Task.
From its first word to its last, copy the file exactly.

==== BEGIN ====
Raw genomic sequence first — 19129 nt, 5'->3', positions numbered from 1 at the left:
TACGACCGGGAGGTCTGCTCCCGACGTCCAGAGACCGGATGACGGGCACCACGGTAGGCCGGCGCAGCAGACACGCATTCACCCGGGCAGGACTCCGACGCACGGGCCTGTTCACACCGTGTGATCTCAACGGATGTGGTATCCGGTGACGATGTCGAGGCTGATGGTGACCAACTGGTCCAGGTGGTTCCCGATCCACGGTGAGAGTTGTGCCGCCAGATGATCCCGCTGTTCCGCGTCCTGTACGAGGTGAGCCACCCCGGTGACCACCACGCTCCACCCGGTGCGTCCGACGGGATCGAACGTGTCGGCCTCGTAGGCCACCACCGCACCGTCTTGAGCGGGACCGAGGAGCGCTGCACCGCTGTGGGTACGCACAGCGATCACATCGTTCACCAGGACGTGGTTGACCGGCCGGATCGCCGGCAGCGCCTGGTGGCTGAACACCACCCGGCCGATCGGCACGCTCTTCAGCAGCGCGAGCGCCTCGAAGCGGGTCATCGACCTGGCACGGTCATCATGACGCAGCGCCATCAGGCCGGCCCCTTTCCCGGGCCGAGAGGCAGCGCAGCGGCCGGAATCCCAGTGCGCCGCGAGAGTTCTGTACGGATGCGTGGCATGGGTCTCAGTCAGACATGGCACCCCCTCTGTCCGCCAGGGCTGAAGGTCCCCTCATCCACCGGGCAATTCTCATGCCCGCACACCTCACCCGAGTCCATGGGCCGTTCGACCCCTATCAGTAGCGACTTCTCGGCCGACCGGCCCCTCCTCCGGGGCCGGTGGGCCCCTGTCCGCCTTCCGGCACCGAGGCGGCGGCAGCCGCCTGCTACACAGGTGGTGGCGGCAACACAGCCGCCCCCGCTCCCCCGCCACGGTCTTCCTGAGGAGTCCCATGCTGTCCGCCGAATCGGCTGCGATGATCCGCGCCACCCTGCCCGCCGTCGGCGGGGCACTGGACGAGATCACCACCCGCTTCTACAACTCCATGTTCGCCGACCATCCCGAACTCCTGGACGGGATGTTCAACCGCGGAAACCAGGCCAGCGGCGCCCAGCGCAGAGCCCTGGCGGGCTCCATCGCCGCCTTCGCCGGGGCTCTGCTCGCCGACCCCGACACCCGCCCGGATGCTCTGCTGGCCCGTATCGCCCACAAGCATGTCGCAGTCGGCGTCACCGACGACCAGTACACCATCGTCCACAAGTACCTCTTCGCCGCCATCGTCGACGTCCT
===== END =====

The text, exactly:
Raw genomic sequence first — 19129 nt, 5'->3', positions numbered from 1 at the left:
TACGACCGGGAGGTCTGCTCCCGACGTCCAGAGACCGGATGACGGGCACCACGGTAGGCCGGCGCAGCAGACACGCATTCACCCGGGCAGGACTCCGACGCACGGGCCTGTTCACACCGTGTGATCTCAACGGATGTGGTATCCGGTGACGATGTCGAGGCTGATGGTGACCAACTGGTCCAGGTGGTTCCCGATCCACGGTGAGAGTTGTGCCGCCAGATGATCCCGCTGTTCCGCGTCCTGTACGAGGTGAGCCACCCCGGTGACCACCACGCTCCACCCGGTGCGTCCGACGGGATCGAACGTGTCGGCCTCGTAGGCCACCACCGCACCGTCTTGAGCGGGACCGAGGAGCGCTGCACCGCTGTGGGTACGCACAGCGATCACATCGTTCACCAGGACGTGGTTGACCGGCCGGATCGCCGGCAGCGCCTGGTGGCTGAACACCACCCGGCCGATCGGCACGCTCTTCAGCAGCGCGAGCGCCTCGAAGCGGGTCATCGACCTGGCACGGTCATCATGACGCAGCGCCATCAGGCCGGCCCCTTTCCCGGGCCGAGAGGCAGCGCAGCGGCCGGAATCCCAGTGCGCCGCGAGAGTTCTGTACGGATGCGTGGCATGGGTCTCAGTCAGACATGGCACCCCCTCTGTCCGCCAGGGCTGAAGGTCCCCTCATCCACCGGGCAATTCTCATGCCCGCACACCTCACCCGAGTCCATGGGCCGTTCGACCCCTATCAGTAGCGACTTCTCGGCCGACCGGCCCCTCCTCCGGGGCCGGTGGGCCCCTGTCCGCCTTCCGGCACCGAGGCGGCGGCAGCCGCCTGCTACACAGGTGGTGGCGGCAACACAGCCGCCCCCGCTCCCCCGCCACGGTCTTCCTGAGGAGTCCCATGCTGTCCGCCGAATCGGCTGCGATGATCCGCGCCACCCTGCCCGCCGTCGGCGGGGCACTGGACGAGATCACCACCCGCTTCTACAACTCCATGTTCGCCGACCATCCCGAACTCCTGGACGGGATGTTCAACCGCGGAAACCAGGCCAGCGGCGCCCAGCGCAGAGCCCTGGCGGGCTCCATCGCCGCCTTCGCCGGGGCTCTGCTCGCCGACCCCGACACCCGCCCGGATGCTCTGCTGGCCCGTATCGCCCACAAGCATGTCGCAGTCGGCGTCACCGACGACCAGTACACCATCGTCCACAAGTACCTCTTCGCCGCCATCGTCGACGTCCT